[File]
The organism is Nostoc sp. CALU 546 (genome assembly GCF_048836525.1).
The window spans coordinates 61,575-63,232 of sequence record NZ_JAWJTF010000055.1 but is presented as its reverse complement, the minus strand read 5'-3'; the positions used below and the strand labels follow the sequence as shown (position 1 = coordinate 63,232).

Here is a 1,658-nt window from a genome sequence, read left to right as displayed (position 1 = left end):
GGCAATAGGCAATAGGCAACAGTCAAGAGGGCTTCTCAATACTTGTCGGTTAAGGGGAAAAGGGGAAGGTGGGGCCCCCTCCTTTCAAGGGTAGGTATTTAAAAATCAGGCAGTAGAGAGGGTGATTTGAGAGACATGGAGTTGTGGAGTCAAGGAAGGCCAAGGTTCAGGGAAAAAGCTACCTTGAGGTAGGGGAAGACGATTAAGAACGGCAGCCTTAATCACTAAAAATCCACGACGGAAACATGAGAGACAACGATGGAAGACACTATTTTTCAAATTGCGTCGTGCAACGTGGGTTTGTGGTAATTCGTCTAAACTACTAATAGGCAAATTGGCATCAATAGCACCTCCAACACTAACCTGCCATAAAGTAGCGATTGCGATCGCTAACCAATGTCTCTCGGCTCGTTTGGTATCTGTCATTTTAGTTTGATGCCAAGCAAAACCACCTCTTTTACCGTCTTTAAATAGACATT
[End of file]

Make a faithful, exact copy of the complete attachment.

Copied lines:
The organism is Nostoc sp. CALU 546 (genome assembly GCF_048836525.1).
The window spans coordinates 61,575-63,232 of sequence record NZ_JAWJTF010000055.1 but is presented as its reverse complement, the minus strand read 5'-3'; the positions used below and the strand labels follow the sequence as shown (position 1 = coordinate 63,232).

Here is a 1,658-nt window from a genome sequence, read left to right as displayed (position 1 = left end):
GGCAATAGGCAATAGGCAACAGTCAAGAGGGCTTCTCAATACTTGTCGGTTAAGGGGAAAAGGGGAAGGTGGGGCCCCCTCCTTTCAAGGGTAGGTATTTAAAAATCAGGCAGTAGAGAGGGTGATTTGAGAGACATGGAGTTGTGGAGTCAAGGAAGGCCAAGGTTCAGGGAAAAAGCTACCTTGAGGTAGGGGAAGACGATTAAGAACGGCAGCCTTAATCACTAAAAATCCACGACGGAAACATGAGAGACAACGATGGAAGACACTATTTTTCAAATTGCGTCGTGCAACGTGGGTTTGTGGTAATTCGTCTAAACTACTAATAGGCAAATTGGCATCAATAGCACCTCCAACACTAACCTGCCATAAAGTAGCGATTGCGATCGCTAACCAATGTCTCTCGGCTCGTTTGGTATCTGTCATTTTAGTTTGATGCCAAGCAAAACCACCTCTTTTACCGTCTTTAAATAGACATT